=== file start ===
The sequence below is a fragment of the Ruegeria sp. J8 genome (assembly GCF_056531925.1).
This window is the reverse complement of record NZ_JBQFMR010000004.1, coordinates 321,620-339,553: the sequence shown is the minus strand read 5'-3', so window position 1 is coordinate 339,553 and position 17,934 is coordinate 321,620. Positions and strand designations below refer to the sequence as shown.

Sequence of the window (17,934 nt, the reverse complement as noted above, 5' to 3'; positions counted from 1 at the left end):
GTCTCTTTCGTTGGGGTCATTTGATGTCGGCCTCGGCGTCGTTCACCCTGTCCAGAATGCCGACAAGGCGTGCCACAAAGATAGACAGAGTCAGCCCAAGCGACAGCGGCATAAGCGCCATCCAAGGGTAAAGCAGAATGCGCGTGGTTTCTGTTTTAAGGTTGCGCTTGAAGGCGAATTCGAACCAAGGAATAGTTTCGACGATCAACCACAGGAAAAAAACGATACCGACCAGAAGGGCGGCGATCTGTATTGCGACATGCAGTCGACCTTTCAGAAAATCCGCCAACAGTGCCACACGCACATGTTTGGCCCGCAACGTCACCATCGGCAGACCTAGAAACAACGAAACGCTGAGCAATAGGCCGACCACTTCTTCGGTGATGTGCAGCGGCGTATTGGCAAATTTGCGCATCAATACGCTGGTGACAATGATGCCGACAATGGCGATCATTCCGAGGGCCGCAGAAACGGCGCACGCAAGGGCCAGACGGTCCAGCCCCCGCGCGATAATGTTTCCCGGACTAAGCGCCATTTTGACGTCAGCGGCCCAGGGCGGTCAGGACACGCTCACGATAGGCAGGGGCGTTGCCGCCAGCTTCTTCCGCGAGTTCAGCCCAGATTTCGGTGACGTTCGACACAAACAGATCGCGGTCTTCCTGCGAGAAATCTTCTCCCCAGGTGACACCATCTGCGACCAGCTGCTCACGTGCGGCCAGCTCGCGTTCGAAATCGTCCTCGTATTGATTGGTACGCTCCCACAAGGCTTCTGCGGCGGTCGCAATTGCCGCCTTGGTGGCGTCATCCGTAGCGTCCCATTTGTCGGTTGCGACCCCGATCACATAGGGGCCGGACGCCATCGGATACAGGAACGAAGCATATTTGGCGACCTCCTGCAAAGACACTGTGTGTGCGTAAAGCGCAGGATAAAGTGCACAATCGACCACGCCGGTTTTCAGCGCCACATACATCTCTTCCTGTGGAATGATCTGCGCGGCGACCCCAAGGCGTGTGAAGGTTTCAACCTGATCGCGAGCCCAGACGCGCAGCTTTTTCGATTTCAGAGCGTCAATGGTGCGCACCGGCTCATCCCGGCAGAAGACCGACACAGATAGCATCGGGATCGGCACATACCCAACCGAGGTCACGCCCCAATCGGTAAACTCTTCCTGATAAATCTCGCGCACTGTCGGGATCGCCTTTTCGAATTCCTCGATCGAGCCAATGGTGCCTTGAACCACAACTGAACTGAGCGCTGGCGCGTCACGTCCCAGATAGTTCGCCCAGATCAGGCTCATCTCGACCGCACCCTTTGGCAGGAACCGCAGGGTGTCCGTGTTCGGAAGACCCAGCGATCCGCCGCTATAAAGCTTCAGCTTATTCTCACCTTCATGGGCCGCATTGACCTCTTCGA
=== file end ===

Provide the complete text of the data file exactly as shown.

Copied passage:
The sequence below is a fragment of the Ruegeria sp. J8 genome (assembly GCF_056531925.1).
This window is the reverse complement of record NZ_JBQFMR010000004.1, coordinates 321,620-339,553: the sequence shown is the minus strand read 5'-3', so window position 1 is coordinate 339,553 and position 17,934 is coordinate 321,620. Positions and strand designations below refer to the sequence as shown.

Sequence of the window (17,934 nt, the reverse complement as noted above, 5' to 3'; positions counted from 1 at the left end):
GTCTCTTTCGTTGGGGTCATTTGATGTCGGCCTCGGCGTCGTTCACCCTGTCCAGAATGCCGACAAGGCGTGCCACAAAGATAGACAGAGTCAGCCCAAGCGACAGCGGCATAAGCGCCATCCAAGGGTAAAGCAGAATGCGCGTGGTTTCTGTTTTAAGGTTGCGCTTGAAGGCGAATTCGAACCAAGGAATAGTTTCGACGATCAACCACAGGAAAAAAACGATACCGACCAGAAGGGCGGCGATCTGTATTGCGACATGCAGTCGACCTTTCAGAAAATCCGCCAACAGTGCCACACGCACATGTTTGGCCCGCAACGTCACCATCGGCAGACCTAGAAACAACGAAACGCTGAGCAATAGGCCGACCACTTCTTCGGTGATGTGCAGCGGCGTATTGGCAAATTTGCGCATCAATACGCTGGTGACAATGATGCCGACAATGGCGATCATTCCGAGGGCCGCAGAAACGGCGCACGCAAGGGCCAGACGGTCCAGCCCCCGCGCGATAATGTTTCCCGGACTAAGCGCCATTTTGACGTCAGCGGCCCAGGGCGGTCAGGACACGCTCACGATAGGCAGGGGCGTTGCCGCCAGCTTCTTCCGCGAGTTCAGCCCAGATTTCGGTGACGTTCGACACAAACAGATCGCGGTCTTCCTGCGAGAAATCTTCTCCCCAGGTGACACCATCTGCGACCAGCTGCTCACGTGCGGCCAGCTCGCGTTCGAAATCGTCCTCGTATTGATTGGTACGCTCCCACAAGGCTTCTGCGGCGGTCGCAATTGCCGCCTTGGTGGCGTCATCCGTAGCGTCCCATTTGTCGGTTGCGACCCCGATCACATAGGGGCCGGACGCCATCGGATACAGGAACGAAGCATATTTGGCGACCTCCTGCAAAGACACTGTGTGTGCGTAAAGCGCAGGATAAAGTGCACAATCGACCACGCCGGTTTTCAGCGCCACATACATCTCTTCCTGTGGAATGATCTGCGCGGCGACCCCAAGGCGTGTGAAGGTTTCAACCTGATCGCGAGCCCAGACGCGCAGCTTTTTCGATTTCAGAGCGTCAATGGTGCGCACCGGCTCATCCCGGCAGAAGACCGACACAGATAGCATCGGGATCGGCACATACCCAACCGAGGTCACGCCCCAATCGGTAAACTCTTCCTGATAAATCTCGCGCACTGTCGGGATCGCCTTTTCGAATTCCTCGATCGAGCCAATGGTGCCTTGAACCACAACTGAACTGAGCGCTGGCGCGTCACGTCCCAGATAGTTCGCCCAGATCAGGCTCATCTCGACCGCACCCTTTGGCAGGAACCGCAGGGTGTCCGTGTTCGGAAGACCCAGCGATCCGCCGCTATAAAGCTTCAGCTTATTCTCACCTTCATGGGCCGCATTGACCTCTTCGA